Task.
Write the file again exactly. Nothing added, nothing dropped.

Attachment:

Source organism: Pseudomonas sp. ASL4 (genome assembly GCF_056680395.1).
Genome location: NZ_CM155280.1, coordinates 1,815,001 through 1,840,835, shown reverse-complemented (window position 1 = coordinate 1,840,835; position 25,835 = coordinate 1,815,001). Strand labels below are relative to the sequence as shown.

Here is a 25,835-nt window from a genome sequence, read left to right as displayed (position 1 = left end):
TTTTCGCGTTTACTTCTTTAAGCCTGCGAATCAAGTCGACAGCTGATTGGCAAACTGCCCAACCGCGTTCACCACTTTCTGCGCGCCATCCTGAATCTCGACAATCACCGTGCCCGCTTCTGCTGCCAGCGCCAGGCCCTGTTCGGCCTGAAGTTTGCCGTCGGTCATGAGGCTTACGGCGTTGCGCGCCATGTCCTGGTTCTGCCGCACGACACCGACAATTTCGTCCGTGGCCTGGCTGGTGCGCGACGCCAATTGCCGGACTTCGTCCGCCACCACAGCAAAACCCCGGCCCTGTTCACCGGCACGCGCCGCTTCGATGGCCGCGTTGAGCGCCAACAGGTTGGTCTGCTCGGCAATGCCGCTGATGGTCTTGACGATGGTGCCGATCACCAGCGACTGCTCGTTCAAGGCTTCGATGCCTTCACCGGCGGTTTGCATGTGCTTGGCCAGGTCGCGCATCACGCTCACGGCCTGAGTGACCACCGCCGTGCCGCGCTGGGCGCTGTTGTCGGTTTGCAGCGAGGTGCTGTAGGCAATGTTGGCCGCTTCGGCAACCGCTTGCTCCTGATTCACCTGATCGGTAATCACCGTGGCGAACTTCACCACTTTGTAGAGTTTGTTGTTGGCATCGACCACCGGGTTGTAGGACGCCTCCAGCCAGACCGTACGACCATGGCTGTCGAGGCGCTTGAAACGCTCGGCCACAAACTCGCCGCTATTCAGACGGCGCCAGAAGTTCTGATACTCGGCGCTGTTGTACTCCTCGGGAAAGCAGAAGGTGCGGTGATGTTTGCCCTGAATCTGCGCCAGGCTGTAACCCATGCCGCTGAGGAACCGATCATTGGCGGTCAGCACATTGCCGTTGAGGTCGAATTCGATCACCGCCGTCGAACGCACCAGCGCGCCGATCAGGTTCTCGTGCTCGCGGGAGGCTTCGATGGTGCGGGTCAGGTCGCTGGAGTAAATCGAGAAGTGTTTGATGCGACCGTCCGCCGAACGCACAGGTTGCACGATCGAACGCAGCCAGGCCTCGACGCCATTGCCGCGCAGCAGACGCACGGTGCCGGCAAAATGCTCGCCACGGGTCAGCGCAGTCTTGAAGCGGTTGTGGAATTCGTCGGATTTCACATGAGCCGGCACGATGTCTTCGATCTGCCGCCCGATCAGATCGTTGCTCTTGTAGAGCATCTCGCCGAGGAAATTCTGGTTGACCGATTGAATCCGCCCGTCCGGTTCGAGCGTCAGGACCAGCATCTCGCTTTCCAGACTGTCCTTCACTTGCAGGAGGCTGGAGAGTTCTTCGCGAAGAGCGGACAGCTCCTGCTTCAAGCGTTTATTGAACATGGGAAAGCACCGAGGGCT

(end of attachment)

Source organism: Pseudomonas sp. ASL4 (genome assembly GCF_056680395.1).
Genome location: NZ_CM155280.1, coordinates 1,815,001 through 1,840,835, shown reverse-complemented (window position 1 = coordinate 1,840,835; position 25,835 = coordinate 1,815,001). Strand labels below are relative to the sequence as shown.

Here is a 25,835-nt window from a genome sequence, read left to right as displayed (position 1 = left end):
TTTTCGCGTTTACTTCTTTAAGCCTGCGAATCAAGTCGACAGCTGATTGGCAAACTGCCCAACCGCGTTCACCACTTTCTGCGCGCCATCCTGAATCTCGACAATCACCGTGCCCGCTTCTGCTGCCAGCGCCAGGCCCTGTTCGGCCTGAAGTTTGCCGTCGGTCATGAGGCTTACGGCGTTGCGCGCCATGTCCTGGTTCTGCCGCACGACACCGACAATTTCGTCCGTGGCCTGGCTGGTGCGCGACGCCAATTGCCGGACTTCGTCCGCCACCACAGCAAAACCCCGGCCCTGTTCACCGGCACGCGCCGCTTCGATGGCCGCGTTGAGCGCCAACAGGTTGGTCTGCTCGGCAATGCCGCTGATGGTCTTGACGATGGTGCCGATCACCAGCGACTGCTCGTTCAAGGCTTCGATGCCTTCACCGGCGGTTTGCATGTGCTTGGCCAGGTCGCGCATCACGCTCACGGCCTGAGTGACCACCGCCGTGCCGCGCTGGGCGCTGTTGTCGGTTTGCAGCGAGGTGCTGTAGGCAATGTTGGCCGCTTCGGCAACCGCTTGCTCCTGATTCACCTGATCGGTAATCACCGTGGCGAACTTCACCACTTTGTAGAGTTTGTTGTTGGCATCGACCACCGGGTTGTAGGACGCCTCCAGCCAGACCGTACGACCATGGCTGTCGAGGCGCTTGAAACGCTCGGCCACAAACTCGCCGCTATTCAGACGGCGCCAGAAGTTCTGATACTCGGCGCTGTTGTACTCCTCGGGAAAGCAGAAGGTGCGGTGATGTTTGCCCTGAATCTGCGCCAGGCTGTAACCCATGCCGCTGAGGAACCGATCATTGGCGGTCAGCACATTGCCGTTGAGGTCGAATTCGATCACCGCCGTCGAACGCACCAGCGCGCCGATCAGGTTCTCGTGCTCGCGGGAGGCTTCGATGGTGCGGGTCAGGTCGCTGGAGTAAATCGAGAAGTGTTTGATGCGACCGTCCGCCGAACGCACAGGTTGCACGATCGAACGCAGCCAGGCCTCGACGCCATTGCCGCGCAGCAGACGCACGGTGCCGGCAAAATGCTCGCCACGGGTCAGCGCAGTCTTGAAGCGGTTGTGGAATTCGTCGGATTTCACATGAGCCGGCACGATGTCTTCGATCTGCCGCCCGATCAGATCGTTGCTCTTGTAGAGCATCTCGCCGAGGAAATTCTGGTTGACCGATTGAATCCGCCCGTCCGGTTCGAGCGTCAGGACCAGCATCTCGCTTTCCAGACTGTCCTTCACTTGCAGGAGGCTGGAGAGTTCTTCGCGAAGAGCGGACAGCTCCTGCTTCAAGCGTTTATTGAACATGGGAAAGCACCGAGGGCT